“I am the best player in the league. I believe that,” he said. “I thought I was last year, too.”

Well, it’s a more realistic claim than Paul George’s.

“But that award means most valuable to your team. We finished second in the West, which nobody thought we were going to do at the beginning of the year even when everybody was healthy. We were near the top in having the most injuries. We won our division in a division where every single team made the playoffs.

“There’s so many factors. I led the league in total points scored, minutes played. Like I said, I’m not taking anything away from Steph, but I felt I deserved the Most Valuable Player. That stays with me.”

That’s very Kobe Bryant of you to turn that into fuel. Defining the MVP Award is an annual discussion that nobody agrees on.

I could get into how Harden was the old-school, traditional stats MVP, how that ignores how Steve Kerr used Curry, and how that opened up the Warriors’ offense to championship levels. Curry put up numbers, but he was also the distraction, the bright star that Kerr used to open up looks for Klay Thompson, Draymond Green, and others. Curry’s strength was not just what he did with the ball in his hands, but his gravity to draw defenders even when he didn’t. Did the Warriors stay healthier than the Rockets? No doubt. Should Curry be penalized for that?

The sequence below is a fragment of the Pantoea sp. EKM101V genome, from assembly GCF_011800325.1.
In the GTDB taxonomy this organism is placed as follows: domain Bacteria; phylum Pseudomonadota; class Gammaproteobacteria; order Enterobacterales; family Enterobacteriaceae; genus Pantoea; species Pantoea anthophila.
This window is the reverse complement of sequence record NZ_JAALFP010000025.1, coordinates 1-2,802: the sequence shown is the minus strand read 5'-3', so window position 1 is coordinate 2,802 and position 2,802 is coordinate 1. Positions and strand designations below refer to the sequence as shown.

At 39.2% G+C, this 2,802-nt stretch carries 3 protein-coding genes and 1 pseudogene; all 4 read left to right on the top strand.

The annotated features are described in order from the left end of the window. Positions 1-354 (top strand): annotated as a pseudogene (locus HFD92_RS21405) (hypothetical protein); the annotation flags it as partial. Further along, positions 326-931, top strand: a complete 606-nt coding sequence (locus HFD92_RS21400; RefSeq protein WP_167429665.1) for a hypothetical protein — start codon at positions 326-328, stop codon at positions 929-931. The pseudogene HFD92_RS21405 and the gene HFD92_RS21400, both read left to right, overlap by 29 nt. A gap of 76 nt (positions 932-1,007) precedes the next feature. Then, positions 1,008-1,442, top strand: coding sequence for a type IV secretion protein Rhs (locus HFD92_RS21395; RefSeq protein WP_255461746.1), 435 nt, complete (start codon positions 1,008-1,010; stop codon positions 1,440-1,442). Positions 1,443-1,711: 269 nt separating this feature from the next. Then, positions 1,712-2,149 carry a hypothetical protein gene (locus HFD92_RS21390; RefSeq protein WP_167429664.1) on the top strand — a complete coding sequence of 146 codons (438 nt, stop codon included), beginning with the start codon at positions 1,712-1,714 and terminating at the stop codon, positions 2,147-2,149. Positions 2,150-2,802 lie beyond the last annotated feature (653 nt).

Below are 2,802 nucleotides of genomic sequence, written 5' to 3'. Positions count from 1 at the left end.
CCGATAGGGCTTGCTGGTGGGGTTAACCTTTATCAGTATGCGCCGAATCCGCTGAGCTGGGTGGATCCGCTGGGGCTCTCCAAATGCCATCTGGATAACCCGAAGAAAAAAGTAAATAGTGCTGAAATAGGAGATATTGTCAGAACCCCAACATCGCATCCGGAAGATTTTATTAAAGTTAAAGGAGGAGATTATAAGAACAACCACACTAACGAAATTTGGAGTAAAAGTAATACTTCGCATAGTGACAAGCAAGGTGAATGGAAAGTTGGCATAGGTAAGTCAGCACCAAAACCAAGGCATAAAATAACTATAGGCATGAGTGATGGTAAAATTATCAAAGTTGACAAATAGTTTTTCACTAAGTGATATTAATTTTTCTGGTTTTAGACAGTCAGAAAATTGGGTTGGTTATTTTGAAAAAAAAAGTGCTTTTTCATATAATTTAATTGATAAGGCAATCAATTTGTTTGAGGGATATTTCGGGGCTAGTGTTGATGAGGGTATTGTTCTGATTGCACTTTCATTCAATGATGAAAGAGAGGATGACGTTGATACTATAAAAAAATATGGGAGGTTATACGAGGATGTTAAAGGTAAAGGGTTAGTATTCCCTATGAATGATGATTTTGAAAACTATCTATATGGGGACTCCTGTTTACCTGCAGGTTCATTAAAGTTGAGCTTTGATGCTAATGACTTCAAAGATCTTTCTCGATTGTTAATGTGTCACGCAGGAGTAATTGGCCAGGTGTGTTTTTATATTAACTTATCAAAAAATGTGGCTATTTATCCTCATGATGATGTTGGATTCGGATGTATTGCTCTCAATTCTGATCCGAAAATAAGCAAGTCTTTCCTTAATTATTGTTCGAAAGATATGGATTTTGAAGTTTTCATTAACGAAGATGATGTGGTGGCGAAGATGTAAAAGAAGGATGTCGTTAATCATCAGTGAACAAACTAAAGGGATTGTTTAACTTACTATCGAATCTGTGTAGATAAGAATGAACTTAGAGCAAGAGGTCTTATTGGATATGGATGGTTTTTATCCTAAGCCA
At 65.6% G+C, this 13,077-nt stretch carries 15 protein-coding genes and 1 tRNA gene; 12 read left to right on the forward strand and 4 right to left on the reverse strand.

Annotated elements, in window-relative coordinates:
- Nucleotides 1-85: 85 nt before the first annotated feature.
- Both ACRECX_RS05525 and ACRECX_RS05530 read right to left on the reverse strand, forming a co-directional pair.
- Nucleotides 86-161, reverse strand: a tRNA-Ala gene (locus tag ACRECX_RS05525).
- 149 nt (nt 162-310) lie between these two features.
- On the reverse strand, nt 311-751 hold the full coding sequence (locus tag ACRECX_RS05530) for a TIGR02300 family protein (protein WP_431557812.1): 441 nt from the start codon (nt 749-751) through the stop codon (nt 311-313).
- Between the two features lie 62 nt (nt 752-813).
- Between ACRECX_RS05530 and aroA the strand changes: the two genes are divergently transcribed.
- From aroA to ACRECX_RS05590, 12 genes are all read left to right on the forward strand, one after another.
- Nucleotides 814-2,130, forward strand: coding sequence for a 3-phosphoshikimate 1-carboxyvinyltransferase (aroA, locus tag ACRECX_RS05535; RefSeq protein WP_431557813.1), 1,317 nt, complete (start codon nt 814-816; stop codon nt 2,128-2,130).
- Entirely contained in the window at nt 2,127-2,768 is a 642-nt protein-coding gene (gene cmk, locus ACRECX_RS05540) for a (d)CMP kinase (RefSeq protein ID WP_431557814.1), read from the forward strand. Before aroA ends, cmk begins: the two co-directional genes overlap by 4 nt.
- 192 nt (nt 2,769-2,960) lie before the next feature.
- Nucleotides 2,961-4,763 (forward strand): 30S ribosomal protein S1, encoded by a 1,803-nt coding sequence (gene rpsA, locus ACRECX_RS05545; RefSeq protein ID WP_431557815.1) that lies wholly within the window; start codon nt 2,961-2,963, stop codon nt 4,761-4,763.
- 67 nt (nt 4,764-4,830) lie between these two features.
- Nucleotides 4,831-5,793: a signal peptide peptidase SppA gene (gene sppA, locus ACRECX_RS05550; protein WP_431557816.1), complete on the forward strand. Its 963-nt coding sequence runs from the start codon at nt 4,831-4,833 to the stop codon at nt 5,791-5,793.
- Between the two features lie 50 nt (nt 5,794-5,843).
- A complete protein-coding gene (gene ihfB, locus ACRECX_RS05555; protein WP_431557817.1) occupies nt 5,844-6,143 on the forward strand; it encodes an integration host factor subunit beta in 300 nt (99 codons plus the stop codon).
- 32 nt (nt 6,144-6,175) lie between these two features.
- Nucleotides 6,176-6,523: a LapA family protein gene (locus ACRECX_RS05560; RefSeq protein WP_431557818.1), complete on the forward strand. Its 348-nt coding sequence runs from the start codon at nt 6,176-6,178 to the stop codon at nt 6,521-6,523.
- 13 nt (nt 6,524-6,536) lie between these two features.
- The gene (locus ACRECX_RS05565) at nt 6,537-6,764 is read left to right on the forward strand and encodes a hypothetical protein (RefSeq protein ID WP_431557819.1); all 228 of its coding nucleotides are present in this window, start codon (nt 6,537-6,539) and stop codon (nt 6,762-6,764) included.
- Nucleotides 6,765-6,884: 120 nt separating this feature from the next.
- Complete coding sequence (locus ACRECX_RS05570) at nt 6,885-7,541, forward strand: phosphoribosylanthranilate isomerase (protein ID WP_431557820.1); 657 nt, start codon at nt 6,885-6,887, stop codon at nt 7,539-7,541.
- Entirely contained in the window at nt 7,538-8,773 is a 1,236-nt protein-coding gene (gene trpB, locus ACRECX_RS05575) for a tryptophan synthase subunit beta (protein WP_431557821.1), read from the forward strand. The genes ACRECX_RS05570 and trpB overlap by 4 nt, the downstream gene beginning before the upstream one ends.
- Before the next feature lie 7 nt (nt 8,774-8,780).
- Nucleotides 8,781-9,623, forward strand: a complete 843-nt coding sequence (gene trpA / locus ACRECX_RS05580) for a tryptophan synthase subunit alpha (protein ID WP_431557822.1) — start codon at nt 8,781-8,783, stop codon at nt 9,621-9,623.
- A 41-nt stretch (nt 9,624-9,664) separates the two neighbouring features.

It’s simple for Harden — if he can put up those numbers again, if he can be the fulcrum of a top offense, he will be in the discussion for MVP again. And, if he can lead the Rockets beyond the conference finals, nobody will talk about that MVP snub anyway.